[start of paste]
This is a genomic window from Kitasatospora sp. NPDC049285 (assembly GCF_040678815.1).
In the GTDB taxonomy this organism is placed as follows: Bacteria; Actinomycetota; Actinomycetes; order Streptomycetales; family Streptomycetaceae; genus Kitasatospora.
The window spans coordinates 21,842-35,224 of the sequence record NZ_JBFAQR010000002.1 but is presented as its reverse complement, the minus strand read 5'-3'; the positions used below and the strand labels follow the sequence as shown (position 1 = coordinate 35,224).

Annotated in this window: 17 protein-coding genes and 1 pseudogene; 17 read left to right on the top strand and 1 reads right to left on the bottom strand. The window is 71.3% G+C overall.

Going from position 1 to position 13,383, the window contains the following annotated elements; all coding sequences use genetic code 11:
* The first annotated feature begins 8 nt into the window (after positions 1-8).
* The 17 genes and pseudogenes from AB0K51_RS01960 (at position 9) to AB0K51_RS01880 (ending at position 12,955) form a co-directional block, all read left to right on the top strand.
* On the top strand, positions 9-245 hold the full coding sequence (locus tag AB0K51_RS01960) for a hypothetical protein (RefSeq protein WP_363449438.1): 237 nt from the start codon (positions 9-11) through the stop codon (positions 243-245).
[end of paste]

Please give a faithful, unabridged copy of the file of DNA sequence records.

This is a genomic window from Kitasatospora sp. NPDC049285 (assembly GCF_040678815.1).
In the GTDB taxonomy this organism is placed as follows: Bacteria; Actinomycetota; Actinomycetes; order Streptomycetales; family Streptomycetaceae; genus Kitasatospora.
The window spans coordinates 21,842-35,224 of the sequence record NZ_JBFAQR010000002.1 but is presented as its reverse complement, the minus strand read 5'-3'; the positions used below and the strand labels follow the sequence as shown (position 1 = coordinate 35,224).

Annotated in this window: 17 protein-coding genes and 1 pseudogene; 17 read left to right on the top strand and 1 reads right to left on the bottom strand. The window is 71.3% G+C overall.

Going from position 1 to position 13,383, the window contains the following annotated elements; all coding sequences use genetic code 11:
* The first annotated feature begins 8 nt into the window (after positions 1-8).
* The 17 genes and pseudogenes from AB0K51_RS01960 (at position 9) to AB0K51_RS01880 (ending at position 12,955) form a co-directional block, all read left to right on the top strand.
* On the top strand, positions 9-245 hold the full coding sequence (locus tag AB0K51_RS01960) for a hypothetical protein (RefSeq protein WP_363449438.1): 237 nt from the start codon (positions 9-11) through the stop codon (positions 243-245).